Of all the ways that one can live outside the default options in life, it seems that gender and sexuality tend to cause some of the most visceral reactions in people. I find it really interesting that some people are so invested in a rigid, binary, gender essentialist view.
In case you’re not familiar with the term gender essentialism, it’s the idea that men are one way and women are a different way, and that’s just how it is. You see it in everything from religion to self-help books like Men Are From Mars, Women Are From Venus.
Personally, I reject gender essentialism (gasps of shock, I know). I’ve seen just as much variety within a traditional gender as I have between genders, and I’m not even talking about queer, trans, nonbinary, or intersex people. But the gender essentialist view not only invalidates the experiences of those groups of people, but it also implies that there’s an ideal way to “do” masculinity or femininity, and I don’t think there is.
It’s also worth noting that ideas of what is considered feminine or masculine vary across cultures and time periods. It used to be common in several for cultures for men to wear high heels. So the idea that gender is this fixed, universal ideal simply doesn’t hold up.
It also turns out there have been people who have challenged the gender norms they encountered throughout history. Some people might have you believe that these less common identities are a 20th-century invention, but they aren’t. It’s just in the last few decades, such people can live more openly than was previously the case.
However, the battle isn’t over. Several states, unfortunately including my own, have passed or tried to pass “bathroom bills” forcing people to use the bathrooms of the gender they were assigned at birth. Proponents of such legislation say that it’s meant to protect women and children, but there’s no evidence that trans people are harassing women and children in restrooms in the first place.
A recent episode of the podcast What a Hell of a Way to Die discussed President Trump’s unsuccessful attempt to prohibit trans people from serving in the military. The hosts made an interesting point: people who don’t actually know any trans people have a warped perception of what trans people are like. They think it’s John Cleese in a dress being creepy and weird.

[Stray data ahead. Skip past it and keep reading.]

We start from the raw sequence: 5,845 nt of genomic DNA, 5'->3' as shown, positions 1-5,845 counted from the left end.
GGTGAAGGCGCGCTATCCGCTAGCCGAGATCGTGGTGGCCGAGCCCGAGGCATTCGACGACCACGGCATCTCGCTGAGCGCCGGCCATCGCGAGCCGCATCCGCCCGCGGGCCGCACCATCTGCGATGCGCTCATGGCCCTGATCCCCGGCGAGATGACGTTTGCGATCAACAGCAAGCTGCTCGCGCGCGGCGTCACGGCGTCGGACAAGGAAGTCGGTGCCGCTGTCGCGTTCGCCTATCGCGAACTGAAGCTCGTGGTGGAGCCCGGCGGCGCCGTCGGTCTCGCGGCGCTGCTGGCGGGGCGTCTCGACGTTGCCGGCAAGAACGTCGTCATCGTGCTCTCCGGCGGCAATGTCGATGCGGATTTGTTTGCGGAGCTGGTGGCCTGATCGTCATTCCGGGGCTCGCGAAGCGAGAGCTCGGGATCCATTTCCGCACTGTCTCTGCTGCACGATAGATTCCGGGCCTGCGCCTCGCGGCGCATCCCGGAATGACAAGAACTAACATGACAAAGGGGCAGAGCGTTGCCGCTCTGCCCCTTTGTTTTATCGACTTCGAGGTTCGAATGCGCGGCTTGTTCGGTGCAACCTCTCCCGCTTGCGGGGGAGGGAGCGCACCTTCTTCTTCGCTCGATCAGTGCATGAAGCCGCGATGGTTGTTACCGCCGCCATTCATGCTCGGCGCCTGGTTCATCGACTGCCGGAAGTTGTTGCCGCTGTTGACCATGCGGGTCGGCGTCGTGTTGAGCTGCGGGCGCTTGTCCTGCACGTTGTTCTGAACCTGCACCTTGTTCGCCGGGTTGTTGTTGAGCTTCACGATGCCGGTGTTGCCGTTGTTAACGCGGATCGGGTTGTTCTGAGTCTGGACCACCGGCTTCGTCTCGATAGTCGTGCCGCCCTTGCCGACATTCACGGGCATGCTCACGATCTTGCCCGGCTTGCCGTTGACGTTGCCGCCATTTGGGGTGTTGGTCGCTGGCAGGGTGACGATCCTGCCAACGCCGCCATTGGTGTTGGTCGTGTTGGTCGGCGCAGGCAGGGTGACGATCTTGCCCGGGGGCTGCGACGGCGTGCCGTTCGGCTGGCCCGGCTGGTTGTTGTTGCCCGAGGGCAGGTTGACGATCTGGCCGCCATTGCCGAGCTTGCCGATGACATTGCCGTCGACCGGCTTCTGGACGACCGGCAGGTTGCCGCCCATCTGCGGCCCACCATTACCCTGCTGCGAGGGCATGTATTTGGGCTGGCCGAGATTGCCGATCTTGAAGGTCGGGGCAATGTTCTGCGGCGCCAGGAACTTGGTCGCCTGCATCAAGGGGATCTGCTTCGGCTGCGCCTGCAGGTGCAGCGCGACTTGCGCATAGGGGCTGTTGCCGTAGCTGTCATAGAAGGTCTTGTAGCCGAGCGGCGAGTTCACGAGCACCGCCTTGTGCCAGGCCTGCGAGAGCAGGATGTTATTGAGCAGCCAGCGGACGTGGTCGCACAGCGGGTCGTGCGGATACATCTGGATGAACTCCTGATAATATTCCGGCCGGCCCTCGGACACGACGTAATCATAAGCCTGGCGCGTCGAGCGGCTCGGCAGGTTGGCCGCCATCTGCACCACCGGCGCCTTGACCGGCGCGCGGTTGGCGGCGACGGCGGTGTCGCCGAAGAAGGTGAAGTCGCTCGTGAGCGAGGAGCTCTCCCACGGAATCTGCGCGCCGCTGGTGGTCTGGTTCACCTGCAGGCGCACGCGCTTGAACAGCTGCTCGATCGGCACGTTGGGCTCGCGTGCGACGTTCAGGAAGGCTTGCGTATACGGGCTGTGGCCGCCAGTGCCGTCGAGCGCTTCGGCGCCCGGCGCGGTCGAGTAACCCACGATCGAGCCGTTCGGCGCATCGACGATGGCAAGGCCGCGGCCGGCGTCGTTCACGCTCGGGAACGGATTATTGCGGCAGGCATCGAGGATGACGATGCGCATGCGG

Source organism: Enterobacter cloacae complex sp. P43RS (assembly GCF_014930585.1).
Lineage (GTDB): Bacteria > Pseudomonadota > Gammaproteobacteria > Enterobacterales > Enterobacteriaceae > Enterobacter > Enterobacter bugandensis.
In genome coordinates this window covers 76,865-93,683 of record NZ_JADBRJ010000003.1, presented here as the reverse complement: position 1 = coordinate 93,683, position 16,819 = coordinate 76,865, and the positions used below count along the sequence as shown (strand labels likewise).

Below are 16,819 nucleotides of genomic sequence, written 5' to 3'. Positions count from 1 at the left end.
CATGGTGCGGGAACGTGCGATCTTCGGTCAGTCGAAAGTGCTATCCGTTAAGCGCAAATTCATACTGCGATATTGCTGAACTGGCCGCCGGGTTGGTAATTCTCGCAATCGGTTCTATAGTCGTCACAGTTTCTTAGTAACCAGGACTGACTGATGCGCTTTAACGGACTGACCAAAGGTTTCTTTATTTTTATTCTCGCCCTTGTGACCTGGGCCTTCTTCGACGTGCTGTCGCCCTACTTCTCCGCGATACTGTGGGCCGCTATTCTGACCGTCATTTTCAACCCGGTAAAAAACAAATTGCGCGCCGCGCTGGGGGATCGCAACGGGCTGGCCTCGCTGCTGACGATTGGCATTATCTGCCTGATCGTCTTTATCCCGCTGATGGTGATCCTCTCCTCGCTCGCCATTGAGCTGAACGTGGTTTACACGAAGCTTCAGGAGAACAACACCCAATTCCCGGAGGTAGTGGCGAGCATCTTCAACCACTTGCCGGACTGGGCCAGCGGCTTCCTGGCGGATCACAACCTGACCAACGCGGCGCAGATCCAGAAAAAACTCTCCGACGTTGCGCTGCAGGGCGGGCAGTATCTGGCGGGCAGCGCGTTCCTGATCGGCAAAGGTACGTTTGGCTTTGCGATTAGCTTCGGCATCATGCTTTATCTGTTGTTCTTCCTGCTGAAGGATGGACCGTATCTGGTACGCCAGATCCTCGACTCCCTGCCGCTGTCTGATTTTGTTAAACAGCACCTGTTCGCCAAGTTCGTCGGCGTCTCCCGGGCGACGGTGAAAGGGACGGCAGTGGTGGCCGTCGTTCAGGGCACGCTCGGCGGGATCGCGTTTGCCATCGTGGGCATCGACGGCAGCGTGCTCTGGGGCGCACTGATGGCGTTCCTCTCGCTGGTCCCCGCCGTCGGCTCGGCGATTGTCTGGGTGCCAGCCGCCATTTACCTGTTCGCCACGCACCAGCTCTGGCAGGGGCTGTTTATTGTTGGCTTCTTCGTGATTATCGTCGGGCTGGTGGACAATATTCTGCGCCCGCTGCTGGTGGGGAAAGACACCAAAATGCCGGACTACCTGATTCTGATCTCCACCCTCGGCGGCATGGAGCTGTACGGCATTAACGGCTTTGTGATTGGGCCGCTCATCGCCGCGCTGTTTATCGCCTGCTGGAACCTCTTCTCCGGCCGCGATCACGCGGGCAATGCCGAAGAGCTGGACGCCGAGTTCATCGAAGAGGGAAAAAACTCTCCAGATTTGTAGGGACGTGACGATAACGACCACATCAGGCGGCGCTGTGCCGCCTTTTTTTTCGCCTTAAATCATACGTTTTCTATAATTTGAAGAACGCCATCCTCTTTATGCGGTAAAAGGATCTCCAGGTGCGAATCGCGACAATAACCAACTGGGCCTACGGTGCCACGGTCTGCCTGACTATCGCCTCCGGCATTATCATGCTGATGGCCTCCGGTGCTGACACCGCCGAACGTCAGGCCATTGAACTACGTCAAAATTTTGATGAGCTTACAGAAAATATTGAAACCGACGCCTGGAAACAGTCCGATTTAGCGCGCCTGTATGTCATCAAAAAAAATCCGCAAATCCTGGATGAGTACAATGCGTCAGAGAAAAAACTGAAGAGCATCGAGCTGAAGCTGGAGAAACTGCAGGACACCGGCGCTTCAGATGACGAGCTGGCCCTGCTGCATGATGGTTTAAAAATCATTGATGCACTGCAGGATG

Of course, that’s not reality. I recently had the privilege of sharing drinks and conversation with several trans people, and they want the same things in life that everyone else does. Some want to disappear into the opposite gender of the one they were assigned at birth. Others like to live in a more fluid way along a spectrum. Neither approach hurts anybody, and your spouses and children are completely safe around them.
The perception that trans people are immoral deviants is used to justify discrimination and even violence against them. Even if your religion enforces strict gender binary rules, I’m guessing there’s nothing in there about the death penalty for people who transgress those rules. So if you see someone in a restroom whose presentation seems unconventional to you, the best course of action is probably to mind your own business.
Can you think of a time when meeting a person from a group changed how you thought about that group? Share your stories in the comments!